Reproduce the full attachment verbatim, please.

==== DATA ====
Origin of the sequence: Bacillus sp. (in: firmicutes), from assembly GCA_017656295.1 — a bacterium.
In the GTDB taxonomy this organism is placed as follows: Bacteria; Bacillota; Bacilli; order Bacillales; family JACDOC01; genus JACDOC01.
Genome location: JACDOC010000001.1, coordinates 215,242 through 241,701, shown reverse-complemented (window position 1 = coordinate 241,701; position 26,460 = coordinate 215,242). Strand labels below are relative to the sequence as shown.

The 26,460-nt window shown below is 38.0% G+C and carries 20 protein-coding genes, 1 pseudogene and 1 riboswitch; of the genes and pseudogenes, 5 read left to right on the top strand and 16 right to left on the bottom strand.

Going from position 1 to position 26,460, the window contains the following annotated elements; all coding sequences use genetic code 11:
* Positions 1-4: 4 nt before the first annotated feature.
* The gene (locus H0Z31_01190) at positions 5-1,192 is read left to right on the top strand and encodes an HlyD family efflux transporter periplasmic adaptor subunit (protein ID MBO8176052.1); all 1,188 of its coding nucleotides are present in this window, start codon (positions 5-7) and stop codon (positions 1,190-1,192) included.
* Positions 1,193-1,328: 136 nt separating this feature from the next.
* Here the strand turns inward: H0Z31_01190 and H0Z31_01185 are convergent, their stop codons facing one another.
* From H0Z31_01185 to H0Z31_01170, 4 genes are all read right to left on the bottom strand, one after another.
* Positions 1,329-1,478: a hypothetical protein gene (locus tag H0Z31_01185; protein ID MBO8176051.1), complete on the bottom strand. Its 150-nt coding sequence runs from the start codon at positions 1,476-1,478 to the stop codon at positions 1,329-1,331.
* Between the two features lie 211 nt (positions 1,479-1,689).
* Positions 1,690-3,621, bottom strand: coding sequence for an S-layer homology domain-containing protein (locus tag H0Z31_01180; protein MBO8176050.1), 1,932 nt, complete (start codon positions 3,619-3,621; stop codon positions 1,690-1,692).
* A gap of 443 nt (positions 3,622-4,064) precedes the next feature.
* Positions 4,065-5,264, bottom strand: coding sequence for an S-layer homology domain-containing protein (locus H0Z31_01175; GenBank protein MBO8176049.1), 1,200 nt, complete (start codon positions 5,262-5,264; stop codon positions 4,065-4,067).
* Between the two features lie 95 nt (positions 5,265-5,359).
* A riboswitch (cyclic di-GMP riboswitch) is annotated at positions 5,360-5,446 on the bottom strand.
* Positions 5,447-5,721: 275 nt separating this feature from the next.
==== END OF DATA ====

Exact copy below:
Origin of the sequence: Bacillus sp. (in: firmicutes), from assembly GCA_017656295.1 — a bacterium.
In the GTDB taxonomy this organism is placed as follows: Bacteria; Bacillota; Bacilli; order Bacillales; family JACDOC01; genus JACDOC01.
Genome location: JACDOC010000001.1, coordinates 215,242 through 241,701, shown reverse-complemented (window position 1 = coordinate 241,701; position 26,460 = coordinate 215,242). Strand labels below are relative to the sequence as shown.

The 26,460-nt window shown below is 38.0% G+C and carries 20 protein-coding genes, 1 pseudogene and 1 riboswitch; of the genes and pseudogenes, 5 read left to right on the top strand and 16 right to left on the bottom strand.

Going from position 1 to position 26,460, the window contains the following annotated elements; all coding sequences use genetic code 11:
* Positions 1-4: 4 nt before the first annotated feature.
* The gene (locus H0Z31_01190) at positions 5-1,192 is read left to right on the top strand and encodes an HlyD family efflux transporter periplasmic adaptor subunit (protein ID MBO8176052.1); all 1,188 of its coding nucleotides are present in this window, start codon (positions 5-7) and stop codon (positions 1,190-1,192) included.
* Positions 1,193-1,328: 136 nt separating this feature from the next.
* Here the strand turns inward: H0Z31_01190 and H0Z31_01185 are convergent, their stop codons facing one another.
* From H0Z31_01185 to H0Z31_01170, 4 genes are all read right to left on the bottom strand, one after another.
* Positions 1,329-1,478: a hypothetical protein gene (locus tag H0Z31_01185; protein ID MBO8176051.1), complete on the bottom strand. Its 150-nt coding sequence runs from the start codon at positions 1,476-1,478 to the stop codon at positions 1,329-1,331.
* Between the two features lie 211 nt (positions 1,479-1,689).
* Positions 1,690-3,621, bottom strand: coding sequence for an S-layer homology domain-containing protein (locus tag H0Z31_01180; protein MBO8176050.1), 1,932 nt, complete (start codon positions 3,619-3,621; stop codon positions 1,690-1,692).
* A gap of 443 nt (positions 3,622-4,064) precedes the next feature.
* Positions 4,065-5,264, bottom strand: coding sequence for an S-layer homology domain-containing protein (locus H0Z31_01175; GenBank protein MBO8176049.1), 1,200 nt, complete (start codon positions 5,262-5,264; stop codon positions 4,065-4,067).
* Between the two features lie 95 nt (positions 5,265-5,359).
* A riboswitch (cyclic di-GMP riboswitch) is annotated at positions 5,360-5,446 on the bottom strand.
* Positions 5,447-5,721: 275 nt separating this feature from the next.